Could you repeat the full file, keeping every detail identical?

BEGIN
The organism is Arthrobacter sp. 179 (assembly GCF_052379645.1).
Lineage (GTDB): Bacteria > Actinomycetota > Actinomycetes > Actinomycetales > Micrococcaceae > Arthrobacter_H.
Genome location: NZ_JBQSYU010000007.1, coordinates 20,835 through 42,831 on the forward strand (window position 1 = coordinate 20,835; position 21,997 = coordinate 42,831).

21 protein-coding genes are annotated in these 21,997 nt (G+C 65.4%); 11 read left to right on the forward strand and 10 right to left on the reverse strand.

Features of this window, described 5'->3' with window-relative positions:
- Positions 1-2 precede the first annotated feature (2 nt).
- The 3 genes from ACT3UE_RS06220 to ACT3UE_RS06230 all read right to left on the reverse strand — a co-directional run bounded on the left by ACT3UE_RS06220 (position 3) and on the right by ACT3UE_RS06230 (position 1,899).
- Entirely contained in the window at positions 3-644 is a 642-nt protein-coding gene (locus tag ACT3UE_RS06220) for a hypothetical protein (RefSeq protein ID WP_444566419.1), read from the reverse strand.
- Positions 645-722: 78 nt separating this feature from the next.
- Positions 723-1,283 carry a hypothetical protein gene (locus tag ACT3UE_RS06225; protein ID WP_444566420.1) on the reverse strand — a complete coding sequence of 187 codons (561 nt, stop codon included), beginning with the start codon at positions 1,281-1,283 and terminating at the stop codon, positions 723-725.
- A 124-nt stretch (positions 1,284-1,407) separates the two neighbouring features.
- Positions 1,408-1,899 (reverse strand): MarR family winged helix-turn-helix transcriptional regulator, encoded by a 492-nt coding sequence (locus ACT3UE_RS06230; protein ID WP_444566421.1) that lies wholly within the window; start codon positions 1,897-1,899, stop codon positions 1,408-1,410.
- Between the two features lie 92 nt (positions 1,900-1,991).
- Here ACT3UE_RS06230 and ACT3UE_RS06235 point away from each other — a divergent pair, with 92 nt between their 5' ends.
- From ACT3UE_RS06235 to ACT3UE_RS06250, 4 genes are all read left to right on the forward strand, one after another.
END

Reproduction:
The organism is Arthrobacter sp. 179 (assembly GCF_052379645.1).
Lineage (GTDB): Bacteria > Actinomycetota > Actinomycetes > Actinomycetales > Micrococcaceae > Arthrobacter_H.
Genome location: NZ_JBQSYU010000007.1, coordinates 20,835 through 42,831 on the forward strand (window position 1 = coordinate 20,835; position 21,997 = coordinate 42,831).

21 protein-coding genes are annotated in these 21,997 nt (G+C 65.4%); 11 read left to right on the forward strand and 10 right to left on the reverse strand.

Features of this window, described 5'->3' with window-relative positions:
- Positions 1-2 precede the first annotated feature (2 nt).
- The 3 genes from ACT3UE_RS06220 to ACT3UE_RS06230 all read right to left on the reverse strand — a co-directional run bounded on the left by ACT3UE_RS06220 (position 3) and on the right by ACT3UE_RS06230 (position 1,899).
- Entirely contained in the window at positions 3-644 is a 642-nt protein-coding gene (locus tag ACT3UE_RS06220) for a hypothetical protein (RefSeq protein ID WP_444566419.1), read from the reverse strand.
- Positions 645-722: 78 nt separating this feature from the next.
- Positions 723-1,283 carry a hypothetical protein gene (locus tag ACT3UE_RS06225; protein ID WP_444566420.1) on the reverse strand — a complete coding sequence of 187 codons (561 nt, stop codon included), beginning with the start codon at positions 1,281-1,283 and terminating at the stop codon, positions 723-725.
- A 124-nt stretch (positions 1,284-1,407) separates the two neighbouring features.
- Positions 1,408-1,899 (reverse strand): MarR family winged helix-turn-helix transcriptional regulator, encoded by a 492-nt coding sequence (locus ACT3UE_RS06230; protein ID WP_444566421.1) that lies wholly within the window; start codon positions 1,897-1,899, stop codon positions 1,408-1,410.
- Between the two features lie 92 nt (positions 1,900-1,991).
- Here ACT3UE_RS06230 and ACT3UE_RS06235 point away from each other — a divergent pair, with 92 nt between their 5' ends.
- From ACT3UE_RS06235 to ACT3UE_RS06250, 4 genes are all read left to right on the forward strand, one after another.